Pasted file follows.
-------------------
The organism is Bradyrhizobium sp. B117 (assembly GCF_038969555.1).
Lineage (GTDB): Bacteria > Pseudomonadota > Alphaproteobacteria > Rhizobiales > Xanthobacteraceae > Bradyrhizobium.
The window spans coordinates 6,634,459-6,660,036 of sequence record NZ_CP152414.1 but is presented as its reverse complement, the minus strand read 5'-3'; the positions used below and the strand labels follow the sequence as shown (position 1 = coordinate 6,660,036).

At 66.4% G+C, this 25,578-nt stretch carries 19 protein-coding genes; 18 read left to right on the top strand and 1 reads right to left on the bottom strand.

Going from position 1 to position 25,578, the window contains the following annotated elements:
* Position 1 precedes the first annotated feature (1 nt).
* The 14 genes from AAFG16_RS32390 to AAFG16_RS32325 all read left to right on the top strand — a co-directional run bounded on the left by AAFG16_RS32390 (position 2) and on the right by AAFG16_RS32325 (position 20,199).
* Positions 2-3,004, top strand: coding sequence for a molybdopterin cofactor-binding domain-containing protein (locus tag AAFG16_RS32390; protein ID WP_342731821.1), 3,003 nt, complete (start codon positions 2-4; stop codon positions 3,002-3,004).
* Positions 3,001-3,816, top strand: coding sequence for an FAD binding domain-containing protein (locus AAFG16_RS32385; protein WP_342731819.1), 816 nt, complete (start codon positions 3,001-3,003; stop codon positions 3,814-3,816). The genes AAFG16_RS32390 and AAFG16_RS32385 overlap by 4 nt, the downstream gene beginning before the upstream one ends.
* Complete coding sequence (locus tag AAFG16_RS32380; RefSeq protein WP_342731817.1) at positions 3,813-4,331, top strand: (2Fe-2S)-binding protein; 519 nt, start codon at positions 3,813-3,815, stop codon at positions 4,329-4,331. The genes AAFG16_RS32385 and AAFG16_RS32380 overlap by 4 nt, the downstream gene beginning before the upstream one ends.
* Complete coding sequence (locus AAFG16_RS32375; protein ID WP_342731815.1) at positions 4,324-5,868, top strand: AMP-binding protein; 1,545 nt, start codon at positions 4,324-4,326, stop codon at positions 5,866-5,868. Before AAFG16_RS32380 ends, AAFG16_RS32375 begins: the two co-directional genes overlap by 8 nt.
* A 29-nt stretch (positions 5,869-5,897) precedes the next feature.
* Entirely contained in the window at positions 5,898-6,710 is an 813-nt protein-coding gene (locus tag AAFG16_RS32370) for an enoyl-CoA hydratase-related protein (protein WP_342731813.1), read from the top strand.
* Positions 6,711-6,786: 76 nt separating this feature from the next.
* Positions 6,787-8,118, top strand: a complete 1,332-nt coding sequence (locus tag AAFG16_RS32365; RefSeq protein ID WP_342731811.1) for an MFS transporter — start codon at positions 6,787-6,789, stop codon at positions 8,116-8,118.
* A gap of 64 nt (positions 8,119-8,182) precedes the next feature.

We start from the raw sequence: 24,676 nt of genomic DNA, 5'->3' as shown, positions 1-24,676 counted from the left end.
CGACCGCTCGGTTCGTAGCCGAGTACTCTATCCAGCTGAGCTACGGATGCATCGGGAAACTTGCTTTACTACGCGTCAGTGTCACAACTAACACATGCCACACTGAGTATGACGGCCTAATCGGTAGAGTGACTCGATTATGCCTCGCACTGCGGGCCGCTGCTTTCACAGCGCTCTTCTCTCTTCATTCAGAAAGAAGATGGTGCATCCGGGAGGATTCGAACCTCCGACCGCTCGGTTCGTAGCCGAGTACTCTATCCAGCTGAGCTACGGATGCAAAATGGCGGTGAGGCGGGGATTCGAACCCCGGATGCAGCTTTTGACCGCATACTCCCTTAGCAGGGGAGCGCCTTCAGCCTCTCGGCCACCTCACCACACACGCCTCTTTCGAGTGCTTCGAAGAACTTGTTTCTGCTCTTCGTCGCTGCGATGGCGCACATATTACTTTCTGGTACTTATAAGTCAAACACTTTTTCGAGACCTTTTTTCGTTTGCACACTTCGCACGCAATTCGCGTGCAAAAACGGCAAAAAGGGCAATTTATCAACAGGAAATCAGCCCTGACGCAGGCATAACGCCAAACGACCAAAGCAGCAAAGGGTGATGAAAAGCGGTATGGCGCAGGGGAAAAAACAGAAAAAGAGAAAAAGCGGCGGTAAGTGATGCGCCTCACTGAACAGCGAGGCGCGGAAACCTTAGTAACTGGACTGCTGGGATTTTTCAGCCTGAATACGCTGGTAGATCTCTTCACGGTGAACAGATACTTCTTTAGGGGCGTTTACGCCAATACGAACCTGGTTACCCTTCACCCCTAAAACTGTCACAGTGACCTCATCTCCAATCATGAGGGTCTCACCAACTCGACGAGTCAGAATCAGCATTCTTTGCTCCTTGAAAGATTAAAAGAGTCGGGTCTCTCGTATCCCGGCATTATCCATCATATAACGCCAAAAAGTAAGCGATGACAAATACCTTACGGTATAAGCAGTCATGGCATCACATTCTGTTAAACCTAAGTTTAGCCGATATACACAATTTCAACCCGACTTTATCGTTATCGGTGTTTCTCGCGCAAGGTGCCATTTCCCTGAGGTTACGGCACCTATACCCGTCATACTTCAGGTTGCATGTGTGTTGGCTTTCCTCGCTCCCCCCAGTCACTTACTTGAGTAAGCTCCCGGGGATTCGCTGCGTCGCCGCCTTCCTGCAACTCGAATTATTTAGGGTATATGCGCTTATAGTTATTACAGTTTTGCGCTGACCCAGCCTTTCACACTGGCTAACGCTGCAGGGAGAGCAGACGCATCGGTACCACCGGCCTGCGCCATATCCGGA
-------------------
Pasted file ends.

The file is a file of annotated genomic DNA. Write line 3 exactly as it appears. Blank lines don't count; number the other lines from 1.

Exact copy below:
The window spans coordinates 6,634,459-6,660,036 of sequence record NZ_CP152414.1 but is presented as its reverse complement, the minus strand read 5'-3'; the positions used below and the strand labels follow the sequence as shown (position 1 = coordinate 6,660,036).